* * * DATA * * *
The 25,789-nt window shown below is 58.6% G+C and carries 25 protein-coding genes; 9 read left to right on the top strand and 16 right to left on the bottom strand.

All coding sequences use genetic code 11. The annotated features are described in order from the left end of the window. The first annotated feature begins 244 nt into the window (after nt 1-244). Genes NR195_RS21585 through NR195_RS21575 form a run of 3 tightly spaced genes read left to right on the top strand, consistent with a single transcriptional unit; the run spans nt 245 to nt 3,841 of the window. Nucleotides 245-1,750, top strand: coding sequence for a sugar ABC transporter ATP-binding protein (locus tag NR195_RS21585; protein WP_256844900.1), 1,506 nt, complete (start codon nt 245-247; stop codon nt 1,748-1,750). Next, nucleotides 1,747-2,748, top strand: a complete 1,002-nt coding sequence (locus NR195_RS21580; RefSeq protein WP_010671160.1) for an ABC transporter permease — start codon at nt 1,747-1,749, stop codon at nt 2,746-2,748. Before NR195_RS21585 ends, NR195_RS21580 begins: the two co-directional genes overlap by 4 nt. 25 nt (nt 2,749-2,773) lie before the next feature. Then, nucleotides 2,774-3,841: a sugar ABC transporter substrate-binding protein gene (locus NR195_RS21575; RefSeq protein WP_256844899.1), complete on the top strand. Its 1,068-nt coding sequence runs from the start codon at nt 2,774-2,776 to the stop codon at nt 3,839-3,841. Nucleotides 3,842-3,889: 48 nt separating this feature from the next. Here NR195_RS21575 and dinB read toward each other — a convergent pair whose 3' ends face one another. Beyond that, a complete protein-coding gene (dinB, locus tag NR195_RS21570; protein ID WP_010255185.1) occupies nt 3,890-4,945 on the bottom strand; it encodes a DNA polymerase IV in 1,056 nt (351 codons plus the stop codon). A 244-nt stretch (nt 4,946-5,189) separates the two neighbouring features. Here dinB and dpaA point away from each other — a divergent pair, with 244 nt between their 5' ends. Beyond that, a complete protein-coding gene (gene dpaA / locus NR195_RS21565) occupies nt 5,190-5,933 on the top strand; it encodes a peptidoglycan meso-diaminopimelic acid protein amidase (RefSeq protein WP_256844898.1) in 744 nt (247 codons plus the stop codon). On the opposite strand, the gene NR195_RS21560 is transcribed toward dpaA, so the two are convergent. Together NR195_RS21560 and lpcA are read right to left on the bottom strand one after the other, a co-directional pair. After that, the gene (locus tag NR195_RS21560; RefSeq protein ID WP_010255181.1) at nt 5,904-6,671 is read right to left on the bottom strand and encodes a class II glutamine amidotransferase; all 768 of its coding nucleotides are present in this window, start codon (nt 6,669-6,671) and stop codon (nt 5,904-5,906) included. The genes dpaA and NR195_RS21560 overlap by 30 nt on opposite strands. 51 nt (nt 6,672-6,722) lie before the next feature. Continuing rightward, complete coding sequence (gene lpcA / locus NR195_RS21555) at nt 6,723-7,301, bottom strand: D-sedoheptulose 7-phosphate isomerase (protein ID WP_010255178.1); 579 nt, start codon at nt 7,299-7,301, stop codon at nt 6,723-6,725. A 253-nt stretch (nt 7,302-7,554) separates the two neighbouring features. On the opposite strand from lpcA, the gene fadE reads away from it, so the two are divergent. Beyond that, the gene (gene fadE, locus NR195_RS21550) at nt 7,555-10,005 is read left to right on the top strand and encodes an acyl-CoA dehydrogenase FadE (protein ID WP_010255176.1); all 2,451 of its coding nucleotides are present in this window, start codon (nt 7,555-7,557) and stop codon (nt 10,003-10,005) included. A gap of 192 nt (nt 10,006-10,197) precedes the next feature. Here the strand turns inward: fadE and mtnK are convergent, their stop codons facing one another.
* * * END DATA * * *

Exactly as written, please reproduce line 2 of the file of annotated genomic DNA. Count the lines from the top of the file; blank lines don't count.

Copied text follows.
All coding sequences use genetic code 11. The annotated features are described in order from the left end of the window. The first annotated feature begins 244 nt into the window (after nt 1-244). Genes NR195_RS21585 through NR195_RS21575 form a run of 3 tightly spaced genes read left to right on the top strand, consistent with a single transcriptional unit; the run spans nt 245 to nt 3,841 of the window. Nucleotides 245-1,750, top strand: coding sequence for a sugar ABC transporter ATP-binding protein (locus tag NR195_RS21585; protein WP_256844900.1), 1,506 nt, complete (start codon nt 245-247; stop codon nt 1,748-1,750). Next, nucleotides 1,747-2,748, top strand: a complete 1,002-nt coding sequence (locus NR195_RS21580; RefSeq protein WP_010671160.1) for an ABC transporter permease — start codon at nt 1,747-1,749, stop codon at nt 2,746-2,748. Before NR195_RS21585 ends, NR195_RS21580 begins: the two co-directional genes overlap by 4 nt. 25 nt (nt 2,749-2,773) lie before the next feature. Then, nucleotides 2,774-3,841: a sugar ABC transporter substrate-binding protein gene (locus NR195_RS21575; RefSeq protein WP_256844899.1), complete on the top strand. Its 1,068-nt coding sequence runs from the start codon at nt 2,774-2,776 to the stop codon at nt 3,839-3,841. Nucleotides 3,842-3,889: 48 nt separating this feature from the next. Here NR195_RS21575 and dinB read toward each other — a convergent pair whose 3' ends face one another. Beyond that, a complete protein-coding gene (dinB, locus tag NR195_RS21570; protein ID WP_010255185.1) occupies nt 3,890-4,945 on the bottom strand; it encodes a DNA polymerase IV in 1,056 nt (351 codons plus the stop codon). A 244-nt stretch (nt 4,946-5,189) separates the two neighbouring features. Here dinB and dpaA point away from each other — a divergent pair, with 244 nt between their 5' ends. Beyond that, a complete protein-coding gene (gene dpaA / locus NR195_RS21565) occupies nt 5,190-5,933 on the top strand; it encodes a peptidoglycan meso-diaminopimelic acid protein amidase (RefSeq protein WP_256844898.1) in 744 nt (247 codons plus the stop codon). On the opposite strand, the gene NR195_RS21560 is transcribed toward dpaA, so the two are convergent. Together NR195_RS21560 and lpcA are read right to left on the bottom strand one after the other, a co-directional pair. After that, the gene (locus tag NR195_RS21560; RefSeq protein ID WP_010255181.1) at nt 5,904-6,671 is read right to left on the bottom strand and encodes a class II glutamine amidotransferase; all 768 of its coding nucleotides are present in this window, start codon (nt 6,669-6,671) and stop codon (nt 5,904-5,906) included. The genes dpaA and NR195_RS21560 overlap by 30 nt on opposite strands. 51 nt (nt 6,672-6,722) lie before the next feature. Continuing rightward, complete coding sequence (gene lpcA / locus NR195_RS21555) at nt 6,723-7,301, bottom strand: D-sedoheptulose 7-phosphate isomerase (protein ID WP_010255178.1); 579 nt, start codon at nt 7,299-7,301, stop codon at nt 6,723-6,725. A 253-nt stretch (nt 7,302-7,554) separates the two neighbouring features. On the opposite strand from lpcA, the gene fadE reads away from it, so the two are divergent. Beyond that, the gene (gene fadE, locus NR195_RS21550) at nt 7,555-10,005 is read left to right on the top strand and encodes an acyl-CoA dehydrogenase FadE (protein ID WP_010255176.1); all 2,451 of its coding nucleotides are present in this window, start codon (nt 7,555-7,557) and stop codon (nt 10,003-10,005) included. A gap of 192 nt (nt 10,006-10,197) precedes the next feature. Here the strand turns inward: fadE and mtnK are convergent, their stop codons facing one another.